I Can’t See Why People Like “Bird Box”

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I Can’t See Why People Like “Bird Box”

Photo Courtesy of Flikr

Photo Courtesy of Flikr

Photo Courtesy of Flikr

Connor Rose, Staff Writer

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Seriously, I wanted to like this movie, I really did. I will admit, there are some good things, like the acting and the premise. The acting is honestly really on point and they can make some extremely clunky dialogue sound pretty okay. I also really like the concept and the consistency the film maintains with their rules about the monsters and what happens if you look at them. It reminds me a lot of a twilight zone episode and I really like that.

Now that I’ve gotten the stuff I like out of the way, here we go.

This movie tries so hard to be the next “A Quiet Place” but undoubtedly fails to live up to that quality of film on almost every level. Although it had a cool premise, it was bogged down by some really uninteresting and really, really pointless characters. Many of the characters throughout the movie make decisions based off impulse and it feels as if much of the development of the movie is based off actions that don’t fit a realistic narrative.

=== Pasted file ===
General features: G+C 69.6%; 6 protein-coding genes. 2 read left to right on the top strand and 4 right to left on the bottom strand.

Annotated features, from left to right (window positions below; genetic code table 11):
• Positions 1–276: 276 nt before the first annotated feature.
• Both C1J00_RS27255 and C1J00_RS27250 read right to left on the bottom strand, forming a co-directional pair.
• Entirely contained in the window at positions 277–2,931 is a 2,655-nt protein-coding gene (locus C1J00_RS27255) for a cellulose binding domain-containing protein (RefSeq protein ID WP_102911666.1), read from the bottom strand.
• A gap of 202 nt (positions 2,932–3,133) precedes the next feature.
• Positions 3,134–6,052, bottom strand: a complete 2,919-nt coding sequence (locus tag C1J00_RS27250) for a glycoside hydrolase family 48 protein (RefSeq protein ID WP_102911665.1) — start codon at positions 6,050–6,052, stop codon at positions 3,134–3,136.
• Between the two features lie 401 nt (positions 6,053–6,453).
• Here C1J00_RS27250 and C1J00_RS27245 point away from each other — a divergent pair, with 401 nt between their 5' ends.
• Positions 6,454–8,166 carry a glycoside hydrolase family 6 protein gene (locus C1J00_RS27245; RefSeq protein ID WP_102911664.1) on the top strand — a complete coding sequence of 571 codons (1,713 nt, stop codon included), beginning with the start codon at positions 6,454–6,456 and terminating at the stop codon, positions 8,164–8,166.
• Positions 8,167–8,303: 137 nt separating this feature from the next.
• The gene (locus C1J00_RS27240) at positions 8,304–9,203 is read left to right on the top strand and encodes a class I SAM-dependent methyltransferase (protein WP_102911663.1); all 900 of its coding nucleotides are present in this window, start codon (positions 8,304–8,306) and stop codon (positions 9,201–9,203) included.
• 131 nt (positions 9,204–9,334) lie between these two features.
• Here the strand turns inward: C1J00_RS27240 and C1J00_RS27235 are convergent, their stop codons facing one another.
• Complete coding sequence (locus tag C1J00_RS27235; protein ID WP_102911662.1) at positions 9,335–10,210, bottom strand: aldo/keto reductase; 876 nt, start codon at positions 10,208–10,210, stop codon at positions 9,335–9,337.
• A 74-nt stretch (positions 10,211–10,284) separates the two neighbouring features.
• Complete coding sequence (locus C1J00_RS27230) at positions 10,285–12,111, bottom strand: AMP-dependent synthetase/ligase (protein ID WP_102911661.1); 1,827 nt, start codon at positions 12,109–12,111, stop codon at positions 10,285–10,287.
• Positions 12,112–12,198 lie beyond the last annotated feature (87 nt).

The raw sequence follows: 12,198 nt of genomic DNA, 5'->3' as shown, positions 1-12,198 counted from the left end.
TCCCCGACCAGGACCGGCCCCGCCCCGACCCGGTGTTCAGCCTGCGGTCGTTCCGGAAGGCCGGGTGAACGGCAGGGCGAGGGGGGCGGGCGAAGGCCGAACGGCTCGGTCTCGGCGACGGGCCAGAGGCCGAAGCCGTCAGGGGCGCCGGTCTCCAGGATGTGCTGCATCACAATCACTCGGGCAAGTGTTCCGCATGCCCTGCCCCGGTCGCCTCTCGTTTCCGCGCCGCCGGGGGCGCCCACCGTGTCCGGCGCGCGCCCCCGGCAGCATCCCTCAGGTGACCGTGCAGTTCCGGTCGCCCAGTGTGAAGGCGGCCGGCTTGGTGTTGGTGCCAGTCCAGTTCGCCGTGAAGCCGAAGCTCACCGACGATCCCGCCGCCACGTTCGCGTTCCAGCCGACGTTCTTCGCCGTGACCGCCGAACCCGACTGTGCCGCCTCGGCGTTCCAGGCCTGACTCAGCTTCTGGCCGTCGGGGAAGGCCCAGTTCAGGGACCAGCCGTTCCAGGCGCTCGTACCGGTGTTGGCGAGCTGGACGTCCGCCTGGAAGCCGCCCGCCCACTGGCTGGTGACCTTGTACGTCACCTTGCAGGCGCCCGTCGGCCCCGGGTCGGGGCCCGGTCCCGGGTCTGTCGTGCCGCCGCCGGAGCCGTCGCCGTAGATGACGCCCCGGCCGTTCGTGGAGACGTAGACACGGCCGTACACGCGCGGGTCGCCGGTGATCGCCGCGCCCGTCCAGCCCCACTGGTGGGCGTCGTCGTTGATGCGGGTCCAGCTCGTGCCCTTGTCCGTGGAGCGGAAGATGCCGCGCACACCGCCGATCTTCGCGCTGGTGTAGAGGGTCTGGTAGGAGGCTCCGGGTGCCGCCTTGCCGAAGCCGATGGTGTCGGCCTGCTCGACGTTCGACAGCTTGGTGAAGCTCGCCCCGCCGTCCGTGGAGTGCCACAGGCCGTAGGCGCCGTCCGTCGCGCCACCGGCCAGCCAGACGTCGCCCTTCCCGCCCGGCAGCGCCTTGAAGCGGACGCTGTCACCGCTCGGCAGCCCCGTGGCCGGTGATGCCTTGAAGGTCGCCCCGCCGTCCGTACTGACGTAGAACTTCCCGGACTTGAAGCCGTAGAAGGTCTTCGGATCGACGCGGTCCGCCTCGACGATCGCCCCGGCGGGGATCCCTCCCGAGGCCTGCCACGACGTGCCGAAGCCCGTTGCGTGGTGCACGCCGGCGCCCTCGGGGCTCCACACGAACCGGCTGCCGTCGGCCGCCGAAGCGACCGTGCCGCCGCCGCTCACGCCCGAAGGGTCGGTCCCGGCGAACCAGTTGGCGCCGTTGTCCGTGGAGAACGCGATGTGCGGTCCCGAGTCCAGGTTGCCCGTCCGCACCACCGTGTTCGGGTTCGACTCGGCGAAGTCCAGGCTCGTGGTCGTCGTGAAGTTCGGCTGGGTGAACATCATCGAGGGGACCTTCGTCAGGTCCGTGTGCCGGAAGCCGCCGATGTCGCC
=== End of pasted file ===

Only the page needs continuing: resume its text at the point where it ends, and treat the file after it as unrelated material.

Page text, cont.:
A disappointing part of the movie is the score, mostly because of my high hopes. Trent Reznor and Atticus Ross are both extremely talented musicians and composers, scoring “The Social Network”, “The Girl with the Dragon Tattoo” and “Gone Girl”, some seriously good films with extremely solid soundtracks; the difference is that these movies took the time and care to feature their scores, giving them moments and whole scenes to explore the sound and emotion of the music. With “Bird Box”, the music merely exists. The movie went from scene-to-scene, not letting the actors or the audience rest in a moment and just live in the film. It’s beyond disappointing that such gifted composers were severely underused and not given the spotlight they deserve.

Another big issue is the two timelines; if we’re already shown what happens to everyone in the future, there’s no reason to be emotionally invested in the characters from the past who we know from the get-go will and won’t make it. It destroys tension and attachment, which are essential for a horror movie.

One of the most ridiculous parts of the movie, by far, is the boat journey which takes up a majority of the film. I liked the idea of it, except the fact that it’s all impossible. Have you ever tried swimming, let alone rowing, blind? And the fact their journey on the rapids spans 2 days, it is 100% impossible for any of the characters to survive.

Another big thing that separates “Bird Box” from “A Quiet Place”, a genuinely great film, is the editing. “A Quiet Place” is shot like a high-budget, artfully-made film; “Bird Box”, on the other hand, looks like a TV-movie. Nothing innovative came out of the filmmaking and it left no unique spin on the genre. It’s obvious which film was made by a movie studio and which one was made by Netflix, purely out of quality.

“Bird Box” tries so hard to be like “A Quiet Place” but becomes a reboot of “The Happening” a movie eerily similar in plot and stupidity. Sandra Bullock and the rest of the cast are doing everything they can to give a cool idea some life, but the plot and the editing of the movie stop it from being considered good.

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